Having obtained the first‐pass transcriptional blueprint, Bonneau and colleagues ask the obligatory next question: how much do we trust this network? In network inference, three broad types of verification are possible: computational verification through cross‐validation, in vivo verification, and literature‐driven curation. To be effective, the last approach should leverage a large data set documenting connectivity known in the literature, such as TransFac (Matys et al, 2003) or RegulonDB (Salgado et al, 2006). This type of verification not being available for Halobacterium, the authors vigorously pursue the former two, including knockout experimentation and ChIP‐chip analysis, demonstrating that their network can serve as a reliable and useful blueprint of Halobacterium NRC‐I's transcriptional regulation.
Bonneau et al (2006) show the feasibility of mapping a genome‐scale regulatory network from a modestly sized compendium of microarrays, an important success for the systems biology community. As microarray technology continues to improve and costs drop, growing databases of microarrays present an opportunity to infer ever more complex regulatory networks in both microbes and higher organisms. Abundance of data fuels the need for a network inference case study that would clearly map the boundaries of what is possible with today's network mapping algorithms. To this end, we believe that the once and future model organisms like Escherichia coli and Saccharomyces cerevisiae, buoyed by extensive bodies of literature and large databases such as RegulonDB, SGD (Christie et al, 2004), and TransFac, may represent attractive short‐term targets for network inference studies. In addition to the use of curated data sets, it may be possible to seed organisms with small synthetic in vivo networks, the connectivity of which is known by design, and to measure the success of network reconstruction on the whole by success or failure to reconstruct the seed. We are aware of at least one lab doing such work (Cantone et al, 2006). Biological yardsticks in general will gain in importance, as they supplement in silico testing and usher in algorithms’ transition from design to practical use, and from simple organisms to higher eukaryotes.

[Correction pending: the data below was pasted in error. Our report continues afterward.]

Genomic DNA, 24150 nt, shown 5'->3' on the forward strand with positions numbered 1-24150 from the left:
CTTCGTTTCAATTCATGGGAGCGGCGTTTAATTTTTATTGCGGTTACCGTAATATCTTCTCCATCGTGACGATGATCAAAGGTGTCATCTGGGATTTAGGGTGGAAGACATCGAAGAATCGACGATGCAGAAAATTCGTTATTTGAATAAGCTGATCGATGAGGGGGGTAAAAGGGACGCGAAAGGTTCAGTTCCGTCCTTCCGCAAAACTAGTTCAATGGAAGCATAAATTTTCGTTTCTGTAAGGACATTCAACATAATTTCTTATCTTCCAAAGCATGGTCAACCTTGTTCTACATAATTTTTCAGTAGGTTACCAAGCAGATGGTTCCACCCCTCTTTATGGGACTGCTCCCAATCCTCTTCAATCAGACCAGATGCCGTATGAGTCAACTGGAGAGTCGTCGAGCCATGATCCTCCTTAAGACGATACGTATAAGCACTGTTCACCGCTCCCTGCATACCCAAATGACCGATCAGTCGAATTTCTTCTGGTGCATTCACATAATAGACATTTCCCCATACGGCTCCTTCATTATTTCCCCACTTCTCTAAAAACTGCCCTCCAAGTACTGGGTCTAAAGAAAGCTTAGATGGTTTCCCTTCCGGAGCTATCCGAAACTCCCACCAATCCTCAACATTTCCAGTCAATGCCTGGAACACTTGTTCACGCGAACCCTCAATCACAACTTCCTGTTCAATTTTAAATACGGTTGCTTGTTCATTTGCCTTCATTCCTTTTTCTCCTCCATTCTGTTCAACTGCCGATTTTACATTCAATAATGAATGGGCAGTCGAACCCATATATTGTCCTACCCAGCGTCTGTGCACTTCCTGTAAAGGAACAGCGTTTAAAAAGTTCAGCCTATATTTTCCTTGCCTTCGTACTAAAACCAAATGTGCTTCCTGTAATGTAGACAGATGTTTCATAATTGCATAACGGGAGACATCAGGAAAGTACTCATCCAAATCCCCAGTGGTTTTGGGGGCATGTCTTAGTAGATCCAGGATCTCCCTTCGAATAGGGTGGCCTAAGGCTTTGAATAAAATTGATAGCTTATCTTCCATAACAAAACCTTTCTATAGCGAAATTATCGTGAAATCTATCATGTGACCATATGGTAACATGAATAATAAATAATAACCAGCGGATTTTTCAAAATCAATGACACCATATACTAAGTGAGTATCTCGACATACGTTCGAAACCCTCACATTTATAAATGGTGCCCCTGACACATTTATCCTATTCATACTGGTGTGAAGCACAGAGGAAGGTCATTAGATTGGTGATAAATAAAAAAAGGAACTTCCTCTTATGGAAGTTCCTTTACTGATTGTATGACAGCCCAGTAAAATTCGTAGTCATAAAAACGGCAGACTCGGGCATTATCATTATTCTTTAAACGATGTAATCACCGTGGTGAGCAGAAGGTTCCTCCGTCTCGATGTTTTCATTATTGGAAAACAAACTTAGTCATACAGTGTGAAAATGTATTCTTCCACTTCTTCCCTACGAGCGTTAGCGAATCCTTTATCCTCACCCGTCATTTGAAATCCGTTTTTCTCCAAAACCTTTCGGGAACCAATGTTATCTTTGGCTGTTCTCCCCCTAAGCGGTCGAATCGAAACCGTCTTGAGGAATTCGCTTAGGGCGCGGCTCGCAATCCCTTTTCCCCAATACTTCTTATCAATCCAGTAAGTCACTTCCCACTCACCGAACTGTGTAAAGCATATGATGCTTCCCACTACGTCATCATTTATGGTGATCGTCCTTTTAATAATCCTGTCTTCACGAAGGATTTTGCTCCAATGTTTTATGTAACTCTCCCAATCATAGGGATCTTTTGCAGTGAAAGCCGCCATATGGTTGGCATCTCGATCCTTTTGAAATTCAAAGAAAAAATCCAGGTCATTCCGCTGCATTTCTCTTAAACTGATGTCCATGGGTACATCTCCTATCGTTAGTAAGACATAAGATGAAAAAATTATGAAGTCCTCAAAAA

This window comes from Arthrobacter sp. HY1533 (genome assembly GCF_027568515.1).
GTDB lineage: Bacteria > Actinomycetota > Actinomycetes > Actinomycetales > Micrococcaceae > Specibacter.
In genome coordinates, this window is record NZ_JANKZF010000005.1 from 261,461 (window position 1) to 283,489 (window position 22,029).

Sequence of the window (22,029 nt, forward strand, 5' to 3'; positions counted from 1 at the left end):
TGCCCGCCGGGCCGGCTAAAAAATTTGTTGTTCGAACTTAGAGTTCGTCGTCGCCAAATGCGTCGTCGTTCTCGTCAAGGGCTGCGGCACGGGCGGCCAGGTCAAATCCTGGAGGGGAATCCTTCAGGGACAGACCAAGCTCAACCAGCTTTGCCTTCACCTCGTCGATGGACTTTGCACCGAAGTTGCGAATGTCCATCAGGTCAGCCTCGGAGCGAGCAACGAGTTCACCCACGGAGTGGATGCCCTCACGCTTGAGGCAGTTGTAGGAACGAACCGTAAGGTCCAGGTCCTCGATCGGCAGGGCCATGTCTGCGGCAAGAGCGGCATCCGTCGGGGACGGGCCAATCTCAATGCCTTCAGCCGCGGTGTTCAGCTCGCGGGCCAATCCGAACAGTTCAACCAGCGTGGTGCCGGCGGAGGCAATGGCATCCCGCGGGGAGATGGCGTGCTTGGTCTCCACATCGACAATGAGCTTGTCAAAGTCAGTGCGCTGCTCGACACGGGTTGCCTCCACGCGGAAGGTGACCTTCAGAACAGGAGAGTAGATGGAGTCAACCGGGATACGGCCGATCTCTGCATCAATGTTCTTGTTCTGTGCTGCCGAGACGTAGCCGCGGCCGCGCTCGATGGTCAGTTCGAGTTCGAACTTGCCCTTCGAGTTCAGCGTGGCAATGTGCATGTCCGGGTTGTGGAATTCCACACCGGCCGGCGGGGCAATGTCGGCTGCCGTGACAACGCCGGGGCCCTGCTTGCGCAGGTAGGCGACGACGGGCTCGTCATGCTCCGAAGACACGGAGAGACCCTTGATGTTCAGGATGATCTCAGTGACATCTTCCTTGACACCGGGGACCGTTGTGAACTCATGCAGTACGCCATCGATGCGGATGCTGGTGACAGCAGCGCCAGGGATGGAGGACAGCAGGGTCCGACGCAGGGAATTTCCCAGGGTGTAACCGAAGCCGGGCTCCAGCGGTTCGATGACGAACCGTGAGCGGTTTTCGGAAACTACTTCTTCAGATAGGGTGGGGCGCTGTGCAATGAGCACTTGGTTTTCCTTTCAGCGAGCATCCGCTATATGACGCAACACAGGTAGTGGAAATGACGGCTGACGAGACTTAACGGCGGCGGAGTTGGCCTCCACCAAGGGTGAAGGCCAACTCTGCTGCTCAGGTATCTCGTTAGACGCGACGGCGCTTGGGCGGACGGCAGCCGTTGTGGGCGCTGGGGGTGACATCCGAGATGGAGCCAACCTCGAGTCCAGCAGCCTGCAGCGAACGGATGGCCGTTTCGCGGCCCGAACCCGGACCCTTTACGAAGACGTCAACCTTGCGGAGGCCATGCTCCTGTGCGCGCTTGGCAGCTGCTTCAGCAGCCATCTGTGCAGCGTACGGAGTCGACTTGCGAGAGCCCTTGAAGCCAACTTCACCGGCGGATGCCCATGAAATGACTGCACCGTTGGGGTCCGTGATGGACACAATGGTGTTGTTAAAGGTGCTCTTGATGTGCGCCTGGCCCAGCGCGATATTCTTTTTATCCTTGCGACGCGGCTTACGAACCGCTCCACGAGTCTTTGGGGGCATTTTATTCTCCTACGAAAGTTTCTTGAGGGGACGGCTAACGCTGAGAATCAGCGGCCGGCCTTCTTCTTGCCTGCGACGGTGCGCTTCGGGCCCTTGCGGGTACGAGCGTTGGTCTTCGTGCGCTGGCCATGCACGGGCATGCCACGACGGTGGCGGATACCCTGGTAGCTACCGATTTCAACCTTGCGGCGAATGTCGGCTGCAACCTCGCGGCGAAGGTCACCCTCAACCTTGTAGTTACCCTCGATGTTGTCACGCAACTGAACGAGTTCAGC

Challenges remain, but we see the immediate future of network inference as promising and bright. Molecular biologists have long been looking for ways to generate more oomph from their microarrays. Systems biology may have some answers, and we laud Bonneau and colleagues for providing an illuminating step in that direction.